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Atlanta Hawks owner Tony Ressler calls Georgia heartbeat bill political malpractice

Tony Ressler Atlanta Hawks owner Tony Ressler talks on CNBC's Squawk Box about Georgia's anti-abortion legislation (Photo of CNBC broadcast)

By Maria Saporta

Tony Ressler, the majority owner of the Atlanta Hawks, said Georgia’s passage of the anti-abortion “heartbeat bill” was “really bad business” for the state.

Ressler was asked about the anti-abortion bill that passed the legislature and was signed into law by Gov. Brian Kemp during an interview with Andrew Ross Sorkin of CNBC during Squawk Box Friday morning. Sorkin was broadcasting segments of the show from Atlanta at the annual HOPE Global Forum held at the Hyatt Regency Atlanta.

Ressler said Georgia has spent the past 10 to 15 years working hard to recruit the film and entertainment business to Georgia, an industry that has now become of the largest employers in the state.

Georgia also has been named as the best state in which to do business by Site Selection Magazine for the last six years in a row.

But Ressler questioned whether the heartbeat bill was in keeping with Georgia’s reputation.

“We had a governor that ran on being incredibly friendly to business, incredibly supportive to business,” Ressler said of Kemp. But then he quickly added that the abortion bill likely would hurt Georgia’s film and entertainment industry.

Tony Ressler CNBC

Tony Ressler being interviewed by Andrew Ross Sorkin on CNBC’s Squawk Box in Atlanta during HOPE Global Forum (Photo taken from the CNBC broadcast)

Ressler, who is from Los Angeles and runs Ares Management – a private equity firm that has $130 billion under management, questioned the governor’s decision to take on a “liberal industry” that has become so critical to Georgia’s economy – knowing full well that a pro-choice policy is an important issue to the film industry.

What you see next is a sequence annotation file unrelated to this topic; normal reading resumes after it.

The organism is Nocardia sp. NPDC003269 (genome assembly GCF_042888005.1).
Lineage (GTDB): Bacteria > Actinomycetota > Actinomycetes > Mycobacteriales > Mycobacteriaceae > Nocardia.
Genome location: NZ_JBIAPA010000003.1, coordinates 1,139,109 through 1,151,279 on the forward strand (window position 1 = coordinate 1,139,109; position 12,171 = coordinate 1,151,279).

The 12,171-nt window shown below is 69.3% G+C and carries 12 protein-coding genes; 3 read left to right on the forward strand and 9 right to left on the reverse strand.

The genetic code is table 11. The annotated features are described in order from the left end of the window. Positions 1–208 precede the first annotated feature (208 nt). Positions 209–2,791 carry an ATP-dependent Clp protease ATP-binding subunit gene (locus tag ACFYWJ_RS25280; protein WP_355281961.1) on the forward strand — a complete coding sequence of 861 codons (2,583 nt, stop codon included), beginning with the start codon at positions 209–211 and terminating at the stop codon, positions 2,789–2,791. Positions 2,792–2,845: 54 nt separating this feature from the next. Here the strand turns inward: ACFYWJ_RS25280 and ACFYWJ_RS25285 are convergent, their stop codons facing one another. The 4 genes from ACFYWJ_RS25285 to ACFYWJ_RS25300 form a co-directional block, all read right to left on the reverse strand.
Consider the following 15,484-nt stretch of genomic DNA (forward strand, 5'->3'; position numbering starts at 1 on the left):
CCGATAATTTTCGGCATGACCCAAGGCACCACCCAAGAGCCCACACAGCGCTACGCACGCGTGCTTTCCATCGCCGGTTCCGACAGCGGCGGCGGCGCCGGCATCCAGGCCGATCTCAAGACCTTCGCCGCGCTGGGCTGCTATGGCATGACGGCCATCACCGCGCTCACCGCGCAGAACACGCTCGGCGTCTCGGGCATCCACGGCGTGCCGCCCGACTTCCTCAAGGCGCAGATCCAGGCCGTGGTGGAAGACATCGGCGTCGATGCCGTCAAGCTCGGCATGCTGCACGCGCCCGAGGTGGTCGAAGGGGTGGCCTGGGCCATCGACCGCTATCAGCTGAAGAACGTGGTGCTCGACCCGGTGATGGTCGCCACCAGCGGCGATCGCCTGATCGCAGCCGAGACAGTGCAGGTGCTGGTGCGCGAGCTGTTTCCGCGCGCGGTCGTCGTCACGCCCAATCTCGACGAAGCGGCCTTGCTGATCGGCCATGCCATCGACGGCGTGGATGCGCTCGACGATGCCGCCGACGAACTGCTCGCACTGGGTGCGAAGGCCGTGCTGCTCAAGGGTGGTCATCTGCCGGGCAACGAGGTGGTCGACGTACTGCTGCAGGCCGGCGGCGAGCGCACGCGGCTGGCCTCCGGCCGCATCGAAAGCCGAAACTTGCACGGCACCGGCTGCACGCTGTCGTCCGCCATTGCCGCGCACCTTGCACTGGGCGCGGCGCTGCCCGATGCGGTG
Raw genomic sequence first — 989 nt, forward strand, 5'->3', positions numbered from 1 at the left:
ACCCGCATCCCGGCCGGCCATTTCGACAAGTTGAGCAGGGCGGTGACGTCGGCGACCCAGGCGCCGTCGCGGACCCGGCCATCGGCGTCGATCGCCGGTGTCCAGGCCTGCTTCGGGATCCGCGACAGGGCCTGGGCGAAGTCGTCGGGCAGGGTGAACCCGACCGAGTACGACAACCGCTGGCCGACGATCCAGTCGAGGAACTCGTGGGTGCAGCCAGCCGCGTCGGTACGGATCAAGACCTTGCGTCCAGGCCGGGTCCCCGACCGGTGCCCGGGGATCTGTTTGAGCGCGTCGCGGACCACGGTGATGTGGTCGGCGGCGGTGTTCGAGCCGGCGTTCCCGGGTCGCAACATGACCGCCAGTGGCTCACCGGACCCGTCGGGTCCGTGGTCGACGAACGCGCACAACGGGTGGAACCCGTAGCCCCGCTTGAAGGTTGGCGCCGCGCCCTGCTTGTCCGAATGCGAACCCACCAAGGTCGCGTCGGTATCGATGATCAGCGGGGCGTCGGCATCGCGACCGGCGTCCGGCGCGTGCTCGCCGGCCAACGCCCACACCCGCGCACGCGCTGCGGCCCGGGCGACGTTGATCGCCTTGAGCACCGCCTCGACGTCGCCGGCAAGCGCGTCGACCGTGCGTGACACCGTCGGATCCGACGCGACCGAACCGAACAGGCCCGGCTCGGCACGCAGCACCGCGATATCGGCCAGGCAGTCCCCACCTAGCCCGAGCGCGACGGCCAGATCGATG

“In my view, it’s literally political malpractice to poke in the eye one of the largest industries that employs your population after spending 15 years attracting them in any way possible led by tax incentives,” Ressler told CNBC’s Sorkin.

“So how can you say you’re business-friendly and yet go after one of your biggest employers?” Ressler asked rhetorically. “So I’d say it’s really bad business. I guess it’s a diplomatic way of avoiding the actual social and political issue. But it really is bad business if you think about it.”

Atlanta Hawks co-owner Tony Ressler on Georgia’s new abortion law from CNBC.

Global Hope Forum Ressler

Atlanta Hawks owner Tony Ressler with Rapper-entrepreneur TI and Operation HOPE’s John Hope Bryant during the 2019 Global HOPE Forum in Atlanta (Photo by Maria Saporta)

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Maria Saporta

Maria Saporta, Editor, is a longtime Atlanta business, civic and urban affairs journalist with a deep knowledge of our city, our region and state.  Since 2008, she has written a weekly column and news stories for the Atlanta Business Chronicle. Prior to that, she spent 27 years with The Atlanta Journal-Constitution, becoming its business columnist in 1991. Maria received her Master’s degree in urban studies from Georgia State and her Bachelor’s degree in journalism from Boston University. Maria was born in Atlanta to European parents and has two young adult children.

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3 Comments

  1. Chris Johnston June 3, 2019 11:36 pm

    Many things are more important than Mr. Ressler and his basketball team, and this law is one of them. Mr. Ressler’s opinion has no more value than any other citizen’s opinion.Report

    Reply
    1. Wormser Hats June 5, 2019 10:00 am

      ..not according to the SCOTUS in Citizens United.Report

      Reply
      1. Chris Johnston June 5, 2019 8:33 pm

        Is Ressler paying you? LOLReport

        Reply

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